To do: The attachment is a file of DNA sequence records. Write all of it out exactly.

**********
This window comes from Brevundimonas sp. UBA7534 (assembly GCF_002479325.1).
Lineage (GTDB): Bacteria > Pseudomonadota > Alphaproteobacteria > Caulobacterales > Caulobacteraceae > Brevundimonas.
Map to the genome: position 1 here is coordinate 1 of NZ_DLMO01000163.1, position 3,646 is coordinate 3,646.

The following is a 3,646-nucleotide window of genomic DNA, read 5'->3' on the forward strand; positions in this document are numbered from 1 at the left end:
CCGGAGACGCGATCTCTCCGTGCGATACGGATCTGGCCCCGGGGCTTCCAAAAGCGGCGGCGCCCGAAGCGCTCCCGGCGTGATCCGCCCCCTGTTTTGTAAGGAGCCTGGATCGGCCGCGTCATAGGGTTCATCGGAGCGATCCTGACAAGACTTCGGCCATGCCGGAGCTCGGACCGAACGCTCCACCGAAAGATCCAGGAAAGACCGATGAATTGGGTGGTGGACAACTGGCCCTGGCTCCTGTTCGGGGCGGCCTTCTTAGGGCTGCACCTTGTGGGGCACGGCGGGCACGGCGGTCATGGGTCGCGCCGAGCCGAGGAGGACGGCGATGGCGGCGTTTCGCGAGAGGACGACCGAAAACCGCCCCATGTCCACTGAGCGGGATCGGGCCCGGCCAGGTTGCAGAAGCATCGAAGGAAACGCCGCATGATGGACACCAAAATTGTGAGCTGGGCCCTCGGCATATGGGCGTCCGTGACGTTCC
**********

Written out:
This window comes from Brevundimonas sp. UBA7534 (assembly GCF_002479325.1).
Lineage (GTDB): Bacteria > Pseudomonadota > Alphaproteobacteria > Caulobacterales > Caulobacteraceae > Brevundimonas.
Map to the genome: position 1 here is coordinate 1 of NZ_DLMO01000163.1, position 3,646 is coordinate 3,646.

The following is a 3,646-nucleotide window of genomic DNA, read 5'->3' on the forward strand; positions in this document are numbered from 1 at the left end:
CCGGAGACGCGATCTCTCCGTGCGATACGGATCTGGCCCCGGGGCTTCCAAAAGCGGCGGCGCCCGAAGCGCTCCCGGCGTGATCCGCCCCCTGTTTTGTAAGGAGCCTGGATCGGCCGCGTCATAGGGTTCATCGGAGCGATCCTGACAAGACTTCGGCCATGCCGGAGCTCGGACCGAACGCTCCACCGAAAGATCCAGGAAAGACCGATGAATTGGGTGGTGGACAACTGGCCCTGGCTCCTGTTCGGGGCGGCCTTCTTAGGGCTGCACCTTGTGGGGCACGGCGGGCACGGCGGTCATGGGTCGCGCCGAGCCGAGGAGGACGGCGATGGCGGCGTTTCGCGAGAGGACGACCGAAAACCGCCCCATGTCCACTGAGCGGGATCGGGCCCGGCCAGGTTGCAGAAGCATCGAAGGAAACGCCGCATGATGGACACCAAAATTGTGAGCTGGGCCCTCGGCATATGGGCGTCCGTGACGTTCC